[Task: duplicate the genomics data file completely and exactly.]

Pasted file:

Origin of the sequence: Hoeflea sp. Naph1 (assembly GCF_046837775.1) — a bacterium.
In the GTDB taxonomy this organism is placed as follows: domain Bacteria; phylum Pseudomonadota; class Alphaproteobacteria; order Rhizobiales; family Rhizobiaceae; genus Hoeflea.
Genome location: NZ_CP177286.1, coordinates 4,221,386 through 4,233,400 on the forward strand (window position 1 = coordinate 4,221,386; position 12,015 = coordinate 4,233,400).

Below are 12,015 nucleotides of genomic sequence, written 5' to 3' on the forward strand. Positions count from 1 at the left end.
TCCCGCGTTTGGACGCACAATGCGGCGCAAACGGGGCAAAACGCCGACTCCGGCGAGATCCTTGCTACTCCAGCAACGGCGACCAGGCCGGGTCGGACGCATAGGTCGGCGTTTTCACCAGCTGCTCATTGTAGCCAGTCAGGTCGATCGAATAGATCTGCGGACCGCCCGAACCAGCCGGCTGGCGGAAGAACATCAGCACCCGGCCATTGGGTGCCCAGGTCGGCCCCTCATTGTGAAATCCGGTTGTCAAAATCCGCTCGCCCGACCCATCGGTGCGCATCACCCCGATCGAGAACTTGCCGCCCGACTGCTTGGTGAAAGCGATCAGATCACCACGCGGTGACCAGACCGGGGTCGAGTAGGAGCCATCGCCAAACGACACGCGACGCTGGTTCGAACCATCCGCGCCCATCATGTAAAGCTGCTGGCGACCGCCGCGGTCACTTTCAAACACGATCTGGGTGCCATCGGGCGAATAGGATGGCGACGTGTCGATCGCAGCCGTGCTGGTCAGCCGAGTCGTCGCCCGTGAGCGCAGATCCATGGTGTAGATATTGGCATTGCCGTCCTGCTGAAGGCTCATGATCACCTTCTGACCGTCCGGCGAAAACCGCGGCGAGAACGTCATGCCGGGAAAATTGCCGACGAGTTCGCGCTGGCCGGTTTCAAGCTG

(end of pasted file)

Origin of the sequence: Hoeflea sp. Naph1 (assembly GCF_046837775.1) — a bacterium.
In the GTDB taxonomy this organism is placed as follows: domain Bacteria; phylum Pseudomonadota; class Alphaproteobacteria; order Rhizobiales; family Rhizobiaceae; genus Hoeflea.
Genome location: NZ_CP177286.1, coordinates 4,221,386 through 4,233,400 on the forward strand (window position 1 = coordinate 4,221,386; position 12,015 = coordinate 4,233,400).

Below are 12,015 nucleotides of genomic sequence, written 5' to 3' on the forward strand. Positions count from 1 at the left end.
TCCCGCGTTTGGACGCACAATGCGGCGCAAACGGGGCAAAACGCCGACTCCGGCGAGATCCTTGCTACTCCAGCAACGGCGACCAGGCCGGGTCGGACGCATAGGTCGGCGTTTTCACCAGCTGCTCATTGTAGCCAGTCAGGTCGATCGAATAGATCTGCGGACCGCCCGAACCAGCCGGCTGGCGGAAGAACATCAGCACCCGGCCATTGGGTGCCCAGGTCGGCCCCTCATTGTGAAATCCGGTTGTCAAAATCCGCTCGCCCGACCCATCGGTGCGCATCACCCCGATCGAGAACTTGCCGCCCGACTGCTTGGTGAAAGCGATCAGATCACCACGCGGTGACCAGACCGGGGTCGAGTAGGAGCCATCGCCAAACGACACGCGACGCTGGTTCGAACCATCCGCGCCCATCATGTAAAGCTGCTGGCGACCGCCGCGGTCACTTTCAAACACGATCTGGGTGCCATCGGGCGAATAGGATGGCGACGTGTCGATCGCAGCCGTGCTGGTCAGCCGAGTCGTCGCCCGTGAGCGCAGATCCATGGTGTAGATATTGGCATTGCCGTCCTGCTGAAGGCTCATGATCACCTTCTGACCGTCCGGCGAAAACCGCGGCGAGAACGTCATGCCGGGAAAATTGCCGACGAGTTCGCGCTGGCCGGTTTCAAGCTG